• Mixes (2 because 1 mix for left channel, 2 mix for right channel)
    • 2 Livestream
    • 2 Speakers / Front of House
    • 8 (2 × 4) Runners / Commentators
    • 2 Host
  • Inputs
    • 8 (2 × 4) Games
    • 4 Runner microphones
    • 1 Host microphone
  • Outputs
    • 8 (2 × 4) Runner headsets
    • 2 Host headset
    • 2 Speakers

That’s 14 mixes, 13 inputs and 12 outputs.

Our solution

Our X32 Rack on my desk

The Behringer X32 Rack Digital Mixer.

This bad boy has 16 XLR inputs, 6 AUX Ins, 6 AUX outs, 8 XLR outs and a whole lot of buses.

We chose this over a full X32 or X32 Compact because we don’t need physical faders and those are very VERY big and expensive. We need to operate in the smallest footprint available which is essentially the size of a trestle table (or the width of 2 monitors if we have to).

The X32 is setup in a way so that the Main LR bus is the stream bus, Bus 1 and 2 are speakers and then buses 3 – 10 are runners and Bus 11 and 12 are Host. This leaves us with 4 left over buses for future expansion.

X32 Edit settings

X32 Edit Settings

Runner tablet

The runner tablet (name still pending, I’m leaning towards the AusSpeedruns Screen) let’s runners check their game information, name information such as spelling, twitch and pronouns, and for this post lets then adjust their audio levels.

This allows each runner to configure how loud or quiet they want their commentators, other runners and host. They do this through a tablet or laptop setup next to the runners, with a web interface that allows them to slide faders up and down. The names are filled in at the top to discern who is who

The Runner Tablet (or AusSpeedruns Screen)

The Runner Tablet in use

Where we had the tablet/flip laptop at ASGX 2023. Link to run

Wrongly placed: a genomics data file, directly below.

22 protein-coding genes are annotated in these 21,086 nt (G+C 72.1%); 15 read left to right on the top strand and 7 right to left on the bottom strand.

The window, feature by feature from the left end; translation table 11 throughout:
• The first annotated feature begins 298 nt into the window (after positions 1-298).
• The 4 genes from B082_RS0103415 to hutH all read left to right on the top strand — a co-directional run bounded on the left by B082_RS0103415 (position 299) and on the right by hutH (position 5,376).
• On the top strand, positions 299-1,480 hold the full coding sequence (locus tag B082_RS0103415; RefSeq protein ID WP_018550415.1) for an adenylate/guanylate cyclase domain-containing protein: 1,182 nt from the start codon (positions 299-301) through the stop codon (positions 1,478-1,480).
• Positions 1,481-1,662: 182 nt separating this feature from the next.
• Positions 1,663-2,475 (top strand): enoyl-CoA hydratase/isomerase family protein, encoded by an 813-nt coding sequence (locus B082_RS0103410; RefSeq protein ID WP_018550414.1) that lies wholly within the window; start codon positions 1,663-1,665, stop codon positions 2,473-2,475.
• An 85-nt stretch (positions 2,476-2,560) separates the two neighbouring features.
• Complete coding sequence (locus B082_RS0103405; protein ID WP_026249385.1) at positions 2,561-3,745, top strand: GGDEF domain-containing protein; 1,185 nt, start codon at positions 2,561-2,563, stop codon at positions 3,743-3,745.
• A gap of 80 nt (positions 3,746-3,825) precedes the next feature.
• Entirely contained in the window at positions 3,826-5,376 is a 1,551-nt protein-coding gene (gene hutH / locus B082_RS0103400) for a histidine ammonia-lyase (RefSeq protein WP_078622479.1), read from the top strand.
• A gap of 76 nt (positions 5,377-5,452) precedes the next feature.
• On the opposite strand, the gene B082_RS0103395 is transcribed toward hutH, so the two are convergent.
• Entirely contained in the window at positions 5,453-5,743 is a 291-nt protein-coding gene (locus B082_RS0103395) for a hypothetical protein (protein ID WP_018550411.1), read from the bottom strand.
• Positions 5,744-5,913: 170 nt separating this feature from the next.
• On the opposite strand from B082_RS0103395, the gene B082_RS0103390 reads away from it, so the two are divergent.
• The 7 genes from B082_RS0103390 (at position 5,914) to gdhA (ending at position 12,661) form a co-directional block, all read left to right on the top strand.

Things to remember

Our setup is complex af. The second you enter full mixer boards is also when you also get dedicated staff on to use just manage audio while this is still in the realm of our primary tech. The amount of back and forth that needs to be done by the audio is unique. Though I don’t have any experience in other production audio environments, looking at how other productions need to run they tend to have more inputs and mixing rather than personalised buses that need to be run.

Delays and issues that happen are normally audio related, but each problem that arises is more knowledge on how we can solve that problem quicker.


There is always and will always be something to improve.

We’ve just wrapped up ASGX 2023 at The Game Expo. The main things we need to improve is training and placement. We literally had the rack on the ground next to the runners with cables running everywhere. This is very much not ideal.

I do not know how GDQ do their audio (I believe they also outsource it) but looking at ESA and a BTS photo they use a Behringer SD8 with what looks like a Cordial CYB 12-4. That allows them to have a few inputs and outputs near the runner while routing all the other cables far away near the tech team.

That’s currently out of our budget right now so just longer cables it is :)

In terms of training that’s actually part of a larger issue. I will often be developing these new workflows days before the event so I barely have any time to test let alone train. As things have been settling down though I am planning on writing up more guides and figuring out ways to train our amazing techies.


It’s a tough and expensive solution, but it helps us put on a really good event with a minimum amount of crew and training.

If you have any questions please reach out to me or ask in the AusSpeedruns discord